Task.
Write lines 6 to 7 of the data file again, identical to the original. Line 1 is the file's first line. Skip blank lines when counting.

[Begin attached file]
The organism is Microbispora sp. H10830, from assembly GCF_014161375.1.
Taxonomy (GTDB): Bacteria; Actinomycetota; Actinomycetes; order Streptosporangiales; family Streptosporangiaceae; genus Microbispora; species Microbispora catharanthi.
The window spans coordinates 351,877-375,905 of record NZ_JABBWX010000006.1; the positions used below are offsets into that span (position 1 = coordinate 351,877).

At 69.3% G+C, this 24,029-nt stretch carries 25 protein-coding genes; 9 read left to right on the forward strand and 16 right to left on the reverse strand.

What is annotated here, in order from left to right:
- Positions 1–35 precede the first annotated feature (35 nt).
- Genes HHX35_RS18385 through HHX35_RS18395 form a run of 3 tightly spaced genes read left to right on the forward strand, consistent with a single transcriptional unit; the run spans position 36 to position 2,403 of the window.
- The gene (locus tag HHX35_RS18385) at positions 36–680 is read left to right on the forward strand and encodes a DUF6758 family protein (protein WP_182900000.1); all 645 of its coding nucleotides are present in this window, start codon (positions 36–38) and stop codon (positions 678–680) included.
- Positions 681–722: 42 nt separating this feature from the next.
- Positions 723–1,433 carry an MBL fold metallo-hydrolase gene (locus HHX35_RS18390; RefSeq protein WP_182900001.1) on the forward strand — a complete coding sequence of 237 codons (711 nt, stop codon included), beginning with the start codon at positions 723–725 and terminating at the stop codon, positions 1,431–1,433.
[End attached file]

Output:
- Positions 1–35 precede the first annotated feature (35 nt).
- Genes HHX35_RS18385 through HHX35_RS18395 form a run of 3 tightly spaced genes read left to right on the forward strand, consistent with a single transcriptional unit; the run spans position 36 to position 2,403 of the window.